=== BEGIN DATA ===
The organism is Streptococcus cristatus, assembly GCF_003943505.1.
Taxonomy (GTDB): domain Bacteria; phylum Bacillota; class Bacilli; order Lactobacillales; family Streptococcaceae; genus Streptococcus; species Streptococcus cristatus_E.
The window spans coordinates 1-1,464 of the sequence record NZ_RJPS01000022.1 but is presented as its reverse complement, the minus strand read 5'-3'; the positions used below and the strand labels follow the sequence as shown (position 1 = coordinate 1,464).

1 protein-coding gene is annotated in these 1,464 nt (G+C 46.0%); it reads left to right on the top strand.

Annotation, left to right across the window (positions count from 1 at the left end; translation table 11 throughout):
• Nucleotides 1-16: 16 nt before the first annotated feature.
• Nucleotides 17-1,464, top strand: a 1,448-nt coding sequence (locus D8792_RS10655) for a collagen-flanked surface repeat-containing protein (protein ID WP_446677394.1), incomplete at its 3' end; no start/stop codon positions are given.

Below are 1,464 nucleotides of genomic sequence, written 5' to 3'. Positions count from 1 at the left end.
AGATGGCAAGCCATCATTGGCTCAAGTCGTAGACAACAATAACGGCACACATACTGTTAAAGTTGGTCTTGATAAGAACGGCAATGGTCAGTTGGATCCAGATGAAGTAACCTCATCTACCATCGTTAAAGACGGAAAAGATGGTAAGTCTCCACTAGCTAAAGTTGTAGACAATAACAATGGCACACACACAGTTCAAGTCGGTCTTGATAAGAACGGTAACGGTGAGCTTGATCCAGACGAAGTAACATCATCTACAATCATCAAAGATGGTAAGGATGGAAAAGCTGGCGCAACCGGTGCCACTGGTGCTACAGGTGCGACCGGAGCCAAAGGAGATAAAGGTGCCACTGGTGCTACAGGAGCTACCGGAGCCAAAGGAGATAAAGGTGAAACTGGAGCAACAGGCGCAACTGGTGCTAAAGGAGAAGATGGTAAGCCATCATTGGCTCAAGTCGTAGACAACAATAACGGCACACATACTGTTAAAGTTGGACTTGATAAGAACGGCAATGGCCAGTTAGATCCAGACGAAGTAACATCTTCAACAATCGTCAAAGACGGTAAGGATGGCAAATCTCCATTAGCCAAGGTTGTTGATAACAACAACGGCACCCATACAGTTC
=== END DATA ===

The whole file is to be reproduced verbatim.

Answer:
The organism is Streptococcus cristatus, assembly GCF_003943505.1.
Taxonomy (GTDB): domain Bacteria; phylum Bacillota; class Bacilli; order Lactobacillales; family Streptococcaceae; genus Streptococcus; species Streptococcus cristatus_E.
The window spans coordinates 1-1,464 of the sequence record NZ_RJPS01000022.1 but is presented as its reverse complement, the minus strand read 5'-3'; the positions used below and the strand labels follow the sequence as shown (position 1 = coordinate 1,464).

1 protein-coding gene is annotated in these 1,464 nt (G+C 46.0%); it reads left to right on the top strand.

Annotation, left to right across the window (positions count from 1 at the left end; translation table 11 throughout):
• Nucleotides 1-16: 16 nt before the first annotated feature.
• Nucleotides 17-1,464, top strand: a 1,448-nt coding sequence (locus D8792_RS10655) for a collagen-flanked surface repeat-containing protein (protein ID WP_446677394.1), incomplete at its 3' end; no start/stop codon positions are given.

Below are 1,464 nucleotides of genomic sequence, written 5' to 3'. Positions count from 1 at the left end.
AGATGGCAAGCCATCATTGGCTCAAGTCGTAGACAACAATAACGGCACACATACTGTTAAAGTTGGTCTTGATAAGAACGGCAATGGTCAGTTGGATCCAGATGAAGTAACCTCATCTACCATCGTTAAAGACGGAAAAGATGGTAAGTCTCCACTAGCTAAAGTTGTAGACAATAACAATGGCACACACACAGTTCAAGTCGGTCTTGATAAGAACGGTAACGGTGAGCTTGATCCAGACGAAGTAACATCATCTACAATCATCAAAGATGGTAAGGATGGAAAAGCTGGCGCAACCGGTGCCACTGGTGCTACAGGTGCGACCGGAGCCAAAGGAGATAAAGGTGCCACTGGTGCTACAGGAGCTACCGGAGCCAAAGGAGATAAAGGTGAAACTGGAGCAACAGGCGCAACTGGTGCTAAAGGAGAAGATGGTAAGCCATCATTGGCTCAAGTCGTAGACAACAATAACGGCACACATACTGTTAAAGTTGGACTTGATAAGAACGGCAATGGCCAGTTAGATCCAGACGAAGTAACATCTTCAACAATCGTCAAAGACGGTAAGGATGGCAAATCTCCATTAGCCAAGGTTGTTGATAACAACAACGGCACCCATACAGTTC